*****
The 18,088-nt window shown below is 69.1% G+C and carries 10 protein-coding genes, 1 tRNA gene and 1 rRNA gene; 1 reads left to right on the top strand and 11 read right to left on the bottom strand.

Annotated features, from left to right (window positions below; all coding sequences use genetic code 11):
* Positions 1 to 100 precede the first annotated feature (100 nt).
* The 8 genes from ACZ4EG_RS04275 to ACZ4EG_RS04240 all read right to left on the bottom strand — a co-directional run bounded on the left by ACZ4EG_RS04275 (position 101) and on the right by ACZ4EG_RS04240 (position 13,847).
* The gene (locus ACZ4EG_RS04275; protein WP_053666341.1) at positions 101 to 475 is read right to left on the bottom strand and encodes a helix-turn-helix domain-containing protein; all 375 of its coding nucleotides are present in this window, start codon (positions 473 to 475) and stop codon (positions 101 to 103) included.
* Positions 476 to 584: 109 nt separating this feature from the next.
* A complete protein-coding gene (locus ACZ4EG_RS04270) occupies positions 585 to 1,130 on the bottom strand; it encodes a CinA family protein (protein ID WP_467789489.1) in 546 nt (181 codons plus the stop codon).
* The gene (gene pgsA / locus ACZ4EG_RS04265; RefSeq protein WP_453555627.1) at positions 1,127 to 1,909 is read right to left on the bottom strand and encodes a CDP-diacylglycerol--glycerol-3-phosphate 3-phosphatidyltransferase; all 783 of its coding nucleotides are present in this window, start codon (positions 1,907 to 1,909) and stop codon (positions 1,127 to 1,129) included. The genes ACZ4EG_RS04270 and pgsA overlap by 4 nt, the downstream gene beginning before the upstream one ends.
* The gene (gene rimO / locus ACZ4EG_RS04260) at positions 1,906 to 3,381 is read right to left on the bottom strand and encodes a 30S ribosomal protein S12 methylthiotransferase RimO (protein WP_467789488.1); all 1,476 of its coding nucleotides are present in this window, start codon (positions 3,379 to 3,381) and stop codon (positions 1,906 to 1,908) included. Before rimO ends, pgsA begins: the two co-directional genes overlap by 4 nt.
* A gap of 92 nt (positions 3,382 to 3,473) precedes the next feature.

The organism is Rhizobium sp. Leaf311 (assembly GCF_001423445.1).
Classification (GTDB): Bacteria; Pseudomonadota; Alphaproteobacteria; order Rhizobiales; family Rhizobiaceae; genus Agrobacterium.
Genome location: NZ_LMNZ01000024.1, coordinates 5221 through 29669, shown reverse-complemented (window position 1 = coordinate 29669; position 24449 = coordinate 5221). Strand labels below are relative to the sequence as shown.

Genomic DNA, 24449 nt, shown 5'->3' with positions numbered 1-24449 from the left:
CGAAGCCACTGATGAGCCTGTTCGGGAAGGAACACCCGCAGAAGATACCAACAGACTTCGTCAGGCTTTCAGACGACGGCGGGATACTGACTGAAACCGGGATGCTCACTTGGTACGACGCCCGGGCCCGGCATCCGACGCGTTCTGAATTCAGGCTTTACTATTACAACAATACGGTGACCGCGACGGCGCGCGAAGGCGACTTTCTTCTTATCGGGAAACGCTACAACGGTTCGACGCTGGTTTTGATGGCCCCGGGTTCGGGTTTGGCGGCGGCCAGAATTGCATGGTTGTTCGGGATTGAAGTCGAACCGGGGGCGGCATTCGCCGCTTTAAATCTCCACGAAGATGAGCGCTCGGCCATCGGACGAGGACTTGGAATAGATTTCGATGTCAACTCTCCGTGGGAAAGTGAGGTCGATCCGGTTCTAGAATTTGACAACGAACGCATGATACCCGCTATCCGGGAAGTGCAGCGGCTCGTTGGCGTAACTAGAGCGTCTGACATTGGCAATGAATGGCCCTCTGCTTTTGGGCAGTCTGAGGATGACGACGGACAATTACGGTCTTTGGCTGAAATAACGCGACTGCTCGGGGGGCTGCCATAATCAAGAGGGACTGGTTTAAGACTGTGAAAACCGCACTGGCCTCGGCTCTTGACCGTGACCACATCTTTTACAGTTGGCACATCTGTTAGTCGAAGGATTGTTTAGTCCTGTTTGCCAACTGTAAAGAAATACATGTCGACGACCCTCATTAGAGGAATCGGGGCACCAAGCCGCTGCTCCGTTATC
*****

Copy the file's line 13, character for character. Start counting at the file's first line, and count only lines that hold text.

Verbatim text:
Genome location: NZ_LMNZ01000024.1, coordinates 5221 through 29669, shown reverse-complemented (window position 1 = coordinate 29669; position 24449 = coordinate 5221). Strand labels below are relative to the sequence as shown.